People often say that everyone is affected by cancer – everyone knows someone who has had it. I would say the same about mental illness – everyone is affected by it. Whether or not you know it, I think it’s safe to say everyone knows someone who has experienced mental illness. The Canadian Mental Health Association estimates that one in five Canadians (20 per cent) will suffer a mental disorder in their lives.
I had this very eloquent editorial planned talking about the stigma associated with mental illness and the role health-care professionals can play in helping to reduce it – both in and outside of the hospital. Then this study was sent to me and I decided that even more important than reducing the stigma is making sure Canadians have access to treatment.
We pride ourselves on our publicly funded health-care system but we are failing a large number of people who are suffering – and it is a life-threatening condition. Not in the same way as cancer or heart disease, but it is just as worthy of our health-care dollars. So instead of discussing ways to reduce stigma, I have decided to let the numbers speak for themselves. I think they might surprise you. Here is a snapshot of what the Canadian Psychological Association has to say about the state of mental health care inCanada:
Canadians, in particular those in lower and middle income levels, face significant barriers when it comes to the cost of psychological services in Canada, according to the findings of a new EKOS poll conducted on behalf of Canadian Psychological Association.
“This survey should serve as a wake-up call to Canada’s governments and employers that they must do more to ensure all Canadians – regardless of income – can access the psychological care they need,” said Dr Andrea Piotrowski, Chair of the Practice Directorate of the Canadian Psychological Association. “The impact of mental illness on individuals, families, communities and the economy is clear. Psychological services are proven to be a cost-effective way to improve people’s mental health and allow them to participate fully in their family life, work and community. Unfortunately, people in lower and middle income brackets face particularly significant barriers when it comes to the cost of psychological services in this country.”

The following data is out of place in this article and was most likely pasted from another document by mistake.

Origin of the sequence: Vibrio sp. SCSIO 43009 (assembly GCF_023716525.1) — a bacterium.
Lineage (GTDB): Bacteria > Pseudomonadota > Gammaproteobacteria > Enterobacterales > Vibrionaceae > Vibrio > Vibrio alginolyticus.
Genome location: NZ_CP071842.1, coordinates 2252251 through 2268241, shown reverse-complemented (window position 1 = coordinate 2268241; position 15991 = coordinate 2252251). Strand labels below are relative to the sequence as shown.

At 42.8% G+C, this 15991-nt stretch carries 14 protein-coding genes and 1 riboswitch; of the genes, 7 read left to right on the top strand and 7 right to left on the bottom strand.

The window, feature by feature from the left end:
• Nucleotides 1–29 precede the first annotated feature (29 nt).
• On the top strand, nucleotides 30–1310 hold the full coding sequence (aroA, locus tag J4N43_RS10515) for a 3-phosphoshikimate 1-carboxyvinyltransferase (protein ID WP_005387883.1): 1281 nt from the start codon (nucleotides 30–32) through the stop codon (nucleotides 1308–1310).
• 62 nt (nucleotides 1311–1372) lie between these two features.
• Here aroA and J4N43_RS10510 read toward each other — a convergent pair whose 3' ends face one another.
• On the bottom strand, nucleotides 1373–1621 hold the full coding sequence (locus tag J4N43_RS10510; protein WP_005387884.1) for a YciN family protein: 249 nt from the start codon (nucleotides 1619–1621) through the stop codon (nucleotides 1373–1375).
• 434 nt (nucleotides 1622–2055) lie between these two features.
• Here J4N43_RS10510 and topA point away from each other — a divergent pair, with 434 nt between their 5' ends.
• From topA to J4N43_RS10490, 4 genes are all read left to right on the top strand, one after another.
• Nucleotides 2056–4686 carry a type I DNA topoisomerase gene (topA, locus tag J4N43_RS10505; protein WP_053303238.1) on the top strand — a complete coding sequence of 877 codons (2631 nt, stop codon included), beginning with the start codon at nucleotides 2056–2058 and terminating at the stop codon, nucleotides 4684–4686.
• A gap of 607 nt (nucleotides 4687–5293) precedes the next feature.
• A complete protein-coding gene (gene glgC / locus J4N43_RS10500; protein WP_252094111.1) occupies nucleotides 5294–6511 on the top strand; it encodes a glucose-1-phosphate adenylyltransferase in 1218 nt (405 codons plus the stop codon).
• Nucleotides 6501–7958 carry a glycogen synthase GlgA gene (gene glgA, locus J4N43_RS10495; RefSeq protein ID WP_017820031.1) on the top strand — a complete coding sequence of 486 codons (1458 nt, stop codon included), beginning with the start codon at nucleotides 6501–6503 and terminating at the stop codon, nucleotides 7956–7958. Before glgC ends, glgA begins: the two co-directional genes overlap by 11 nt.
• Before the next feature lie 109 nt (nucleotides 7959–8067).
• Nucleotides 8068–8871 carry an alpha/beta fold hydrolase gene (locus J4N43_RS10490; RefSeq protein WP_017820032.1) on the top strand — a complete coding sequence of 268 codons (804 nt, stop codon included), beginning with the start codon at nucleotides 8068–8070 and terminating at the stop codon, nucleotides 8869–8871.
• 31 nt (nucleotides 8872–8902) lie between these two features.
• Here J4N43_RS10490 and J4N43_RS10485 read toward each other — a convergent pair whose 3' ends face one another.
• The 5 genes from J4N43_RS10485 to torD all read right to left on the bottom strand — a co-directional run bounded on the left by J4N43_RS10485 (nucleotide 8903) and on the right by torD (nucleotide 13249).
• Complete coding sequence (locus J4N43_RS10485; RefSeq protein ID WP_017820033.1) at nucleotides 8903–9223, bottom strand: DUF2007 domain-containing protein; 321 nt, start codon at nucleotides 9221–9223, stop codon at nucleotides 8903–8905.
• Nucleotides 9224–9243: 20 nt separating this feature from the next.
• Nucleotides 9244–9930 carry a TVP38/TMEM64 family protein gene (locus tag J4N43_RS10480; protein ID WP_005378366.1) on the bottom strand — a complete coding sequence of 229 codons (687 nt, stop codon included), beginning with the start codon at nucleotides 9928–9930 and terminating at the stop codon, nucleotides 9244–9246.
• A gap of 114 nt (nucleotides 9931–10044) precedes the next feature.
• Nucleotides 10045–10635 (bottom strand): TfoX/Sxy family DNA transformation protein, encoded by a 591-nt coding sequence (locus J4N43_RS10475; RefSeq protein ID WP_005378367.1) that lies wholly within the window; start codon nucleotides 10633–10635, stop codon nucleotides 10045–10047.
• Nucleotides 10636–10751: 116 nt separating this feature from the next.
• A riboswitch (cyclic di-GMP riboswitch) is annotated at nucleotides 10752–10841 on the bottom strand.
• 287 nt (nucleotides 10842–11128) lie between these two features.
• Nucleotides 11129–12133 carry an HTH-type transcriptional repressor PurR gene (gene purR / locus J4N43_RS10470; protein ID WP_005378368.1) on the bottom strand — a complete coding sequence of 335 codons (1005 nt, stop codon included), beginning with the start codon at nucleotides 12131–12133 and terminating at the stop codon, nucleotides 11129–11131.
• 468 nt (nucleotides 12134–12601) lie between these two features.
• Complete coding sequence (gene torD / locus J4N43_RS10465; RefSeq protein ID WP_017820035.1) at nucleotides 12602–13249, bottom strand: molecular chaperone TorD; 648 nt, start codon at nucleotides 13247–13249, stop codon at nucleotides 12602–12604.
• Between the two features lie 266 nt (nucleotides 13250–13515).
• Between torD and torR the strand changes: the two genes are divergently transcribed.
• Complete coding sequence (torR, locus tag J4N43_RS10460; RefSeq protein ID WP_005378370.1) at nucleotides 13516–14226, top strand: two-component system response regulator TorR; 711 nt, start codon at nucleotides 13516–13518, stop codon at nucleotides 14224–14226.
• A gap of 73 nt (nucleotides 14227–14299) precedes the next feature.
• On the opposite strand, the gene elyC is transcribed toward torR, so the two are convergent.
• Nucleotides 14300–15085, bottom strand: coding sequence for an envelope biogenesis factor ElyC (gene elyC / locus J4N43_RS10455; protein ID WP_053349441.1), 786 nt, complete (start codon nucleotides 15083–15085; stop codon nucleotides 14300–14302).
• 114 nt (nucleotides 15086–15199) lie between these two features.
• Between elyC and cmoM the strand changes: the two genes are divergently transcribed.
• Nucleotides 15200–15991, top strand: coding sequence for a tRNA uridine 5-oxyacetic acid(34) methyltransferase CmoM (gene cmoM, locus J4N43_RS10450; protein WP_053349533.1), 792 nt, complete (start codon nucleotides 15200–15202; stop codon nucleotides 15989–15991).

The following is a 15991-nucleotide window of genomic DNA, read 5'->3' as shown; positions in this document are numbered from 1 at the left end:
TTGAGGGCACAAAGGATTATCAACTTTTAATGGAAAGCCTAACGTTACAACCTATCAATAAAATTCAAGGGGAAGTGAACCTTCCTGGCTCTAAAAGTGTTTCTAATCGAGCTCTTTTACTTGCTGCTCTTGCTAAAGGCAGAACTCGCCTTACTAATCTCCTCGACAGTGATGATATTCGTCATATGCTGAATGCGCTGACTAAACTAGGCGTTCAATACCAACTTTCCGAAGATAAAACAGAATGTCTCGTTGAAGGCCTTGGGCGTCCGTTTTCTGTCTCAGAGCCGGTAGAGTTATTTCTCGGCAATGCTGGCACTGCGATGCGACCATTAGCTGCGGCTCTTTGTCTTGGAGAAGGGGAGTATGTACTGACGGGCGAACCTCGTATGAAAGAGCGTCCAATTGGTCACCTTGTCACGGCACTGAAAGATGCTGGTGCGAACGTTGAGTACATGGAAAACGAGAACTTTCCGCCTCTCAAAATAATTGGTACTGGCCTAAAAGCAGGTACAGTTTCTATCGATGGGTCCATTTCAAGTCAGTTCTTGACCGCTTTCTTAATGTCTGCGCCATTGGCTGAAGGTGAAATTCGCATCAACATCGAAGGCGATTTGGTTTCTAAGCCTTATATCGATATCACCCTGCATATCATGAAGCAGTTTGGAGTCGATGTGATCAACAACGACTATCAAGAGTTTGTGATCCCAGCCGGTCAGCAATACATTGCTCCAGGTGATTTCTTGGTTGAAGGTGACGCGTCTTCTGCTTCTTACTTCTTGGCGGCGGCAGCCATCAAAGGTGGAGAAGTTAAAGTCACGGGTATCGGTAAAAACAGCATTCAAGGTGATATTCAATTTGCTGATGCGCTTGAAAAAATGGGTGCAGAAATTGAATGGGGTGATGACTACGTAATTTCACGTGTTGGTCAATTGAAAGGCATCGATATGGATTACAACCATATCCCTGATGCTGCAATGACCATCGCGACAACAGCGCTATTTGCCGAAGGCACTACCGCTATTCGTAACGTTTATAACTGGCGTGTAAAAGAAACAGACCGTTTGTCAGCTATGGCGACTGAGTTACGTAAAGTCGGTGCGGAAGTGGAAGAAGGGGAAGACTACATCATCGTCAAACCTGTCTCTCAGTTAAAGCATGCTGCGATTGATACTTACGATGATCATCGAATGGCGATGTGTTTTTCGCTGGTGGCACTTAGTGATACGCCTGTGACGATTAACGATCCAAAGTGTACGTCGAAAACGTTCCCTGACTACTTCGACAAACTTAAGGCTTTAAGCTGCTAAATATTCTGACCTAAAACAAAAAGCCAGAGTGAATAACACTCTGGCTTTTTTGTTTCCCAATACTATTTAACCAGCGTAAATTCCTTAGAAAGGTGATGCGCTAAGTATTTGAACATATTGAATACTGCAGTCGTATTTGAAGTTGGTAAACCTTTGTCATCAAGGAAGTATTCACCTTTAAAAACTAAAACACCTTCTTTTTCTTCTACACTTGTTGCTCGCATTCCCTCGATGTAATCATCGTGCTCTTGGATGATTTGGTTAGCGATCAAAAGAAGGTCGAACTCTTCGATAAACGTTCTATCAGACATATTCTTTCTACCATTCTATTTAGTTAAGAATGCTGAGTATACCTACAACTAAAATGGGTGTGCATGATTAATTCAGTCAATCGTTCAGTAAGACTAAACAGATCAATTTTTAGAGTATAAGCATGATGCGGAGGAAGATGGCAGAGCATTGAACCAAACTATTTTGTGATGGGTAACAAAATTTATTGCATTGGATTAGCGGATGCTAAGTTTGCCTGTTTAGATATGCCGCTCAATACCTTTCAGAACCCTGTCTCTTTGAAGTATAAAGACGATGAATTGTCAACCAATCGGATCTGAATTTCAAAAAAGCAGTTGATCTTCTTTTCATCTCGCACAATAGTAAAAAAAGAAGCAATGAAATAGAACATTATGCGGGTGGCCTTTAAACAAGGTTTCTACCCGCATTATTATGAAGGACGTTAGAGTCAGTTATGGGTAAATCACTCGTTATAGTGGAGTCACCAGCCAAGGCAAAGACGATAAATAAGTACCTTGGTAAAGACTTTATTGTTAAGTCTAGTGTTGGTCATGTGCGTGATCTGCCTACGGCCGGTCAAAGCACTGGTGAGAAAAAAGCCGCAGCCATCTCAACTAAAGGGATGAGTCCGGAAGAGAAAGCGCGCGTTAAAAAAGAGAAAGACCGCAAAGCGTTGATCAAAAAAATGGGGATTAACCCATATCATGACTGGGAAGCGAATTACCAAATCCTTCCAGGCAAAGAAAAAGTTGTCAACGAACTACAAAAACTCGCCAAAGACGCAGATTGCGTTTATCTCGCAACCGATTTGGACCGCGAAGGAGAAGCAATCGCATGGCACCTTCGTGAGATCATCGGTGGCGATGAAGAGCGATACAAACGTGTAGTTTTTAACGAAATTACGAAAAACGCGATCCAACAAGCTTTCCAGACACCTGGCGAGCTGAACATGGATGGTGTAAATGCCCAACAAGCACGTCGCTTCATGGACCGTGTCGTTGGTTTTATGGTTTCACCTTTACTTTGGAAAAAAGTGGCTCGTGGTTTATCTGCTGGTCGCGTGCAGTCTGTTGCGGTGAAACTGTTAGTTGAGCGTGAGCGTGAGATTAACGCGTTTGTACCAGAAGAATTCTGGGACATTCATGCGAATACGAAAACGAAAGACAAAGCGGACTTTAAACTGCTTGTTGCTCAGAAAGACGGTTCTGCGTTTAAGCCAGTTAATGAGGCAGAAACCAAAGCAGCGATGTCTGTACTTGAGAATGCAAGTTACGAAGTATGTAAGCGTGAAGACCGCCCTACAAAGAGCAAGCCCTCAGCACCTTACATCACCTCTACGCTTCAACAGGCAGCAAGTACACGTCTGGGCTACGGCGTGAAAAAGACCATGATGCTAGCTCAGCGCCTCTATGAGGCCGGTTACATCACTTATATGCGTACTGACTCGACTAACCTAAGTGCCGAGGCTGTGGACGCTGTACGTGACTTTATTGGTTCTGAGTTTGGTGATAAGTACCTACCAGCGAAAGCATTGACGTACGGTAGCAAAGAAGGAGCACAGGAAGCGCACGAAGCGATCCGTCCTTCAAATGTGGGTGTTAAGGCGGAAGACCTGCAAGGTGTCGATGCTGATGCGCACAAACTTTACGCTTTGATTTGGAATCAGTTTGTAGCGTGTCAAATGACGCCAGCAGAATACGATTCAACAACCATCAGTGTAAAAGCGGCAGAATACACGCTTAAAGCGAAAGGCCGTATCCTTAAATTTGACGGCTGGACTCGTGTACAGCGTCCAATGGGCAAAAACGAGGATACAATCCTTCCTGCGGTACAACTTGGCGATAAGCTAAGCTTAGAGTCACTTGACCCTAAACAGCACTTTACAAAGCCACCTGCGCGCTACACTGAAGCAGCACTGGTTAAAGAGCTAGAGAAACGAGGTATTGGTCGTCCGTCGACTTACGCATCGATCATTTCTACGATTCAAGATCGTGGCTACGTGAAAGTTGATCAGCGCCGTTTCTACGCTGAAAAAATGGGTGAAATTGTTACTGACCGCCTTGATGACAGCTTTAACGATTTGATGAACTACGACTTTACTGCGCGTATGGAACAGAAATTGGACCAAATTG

To highlight the findings of the survey and spark a call to action, national, provincial and territorial psychological associations have come together to reach out to consumer groups, health professionals and governments in order to highlight the problem of access to psychological care and find solutions. In provinces where provincial general elections are being held this fall, the associations have also written to party leaders asking them to state their positions on funding of psychological services through provincial public health plans.
“Psychological services are proven effective in helping Canadians to maintain their mental health and to deal with both mental and physical disorders,” added Dr Karen Cohen, Executive Director of the Canadian Psychological Association. “Canada’s private health care insurance plans and publicly funded programs don’t do enough to ensure Canadians have equal and adequate access to these valuable services.”
Key findings from the survey were:
- Eighty percent of all respondents to the survey indicated that if they had to pay for psychological services themselves, costs would represent a “very significant” or “significant” barrier.
- Similarly, 77% indicated that lack of coverage by provincial or territorial health plans would present an equally significant barrier.
- In addition, 67% of respondents indicated that lack of coverage in employee health plans would represent a significant or very significant barrier.
When cross-tabulated by income bracket, the same data reveal that costs are much more likely to represent a significant or very significant barrier for those in lower income brackets.
- Fully 86% of respondents whose family income is lower than $40,000 felt that having to pay for psychological services would present a significant or very significant barrier.
- Similarly, 80% of those in the lower income bracket felt that psychological services not being covered by their provincial health plans would be a significant or very significant barrier.
In keeping with these findings, support for the coverage of psychological services by public health plans was very strong across Canada. Eighty-five percent of Canadians stated that ensuring psychological services are covered by public health plans is either very important or important.
“Canada’s provincial, territorial and national psychological associations are working together to promote equitable and timely access to psychological services for all Canadians,” added Dr Piotrowski. “This survey clearly shows that action is needed to bring down the barriers that Canadians face every day to psychological care and services.”
The full survey can be found at www.cpa.ca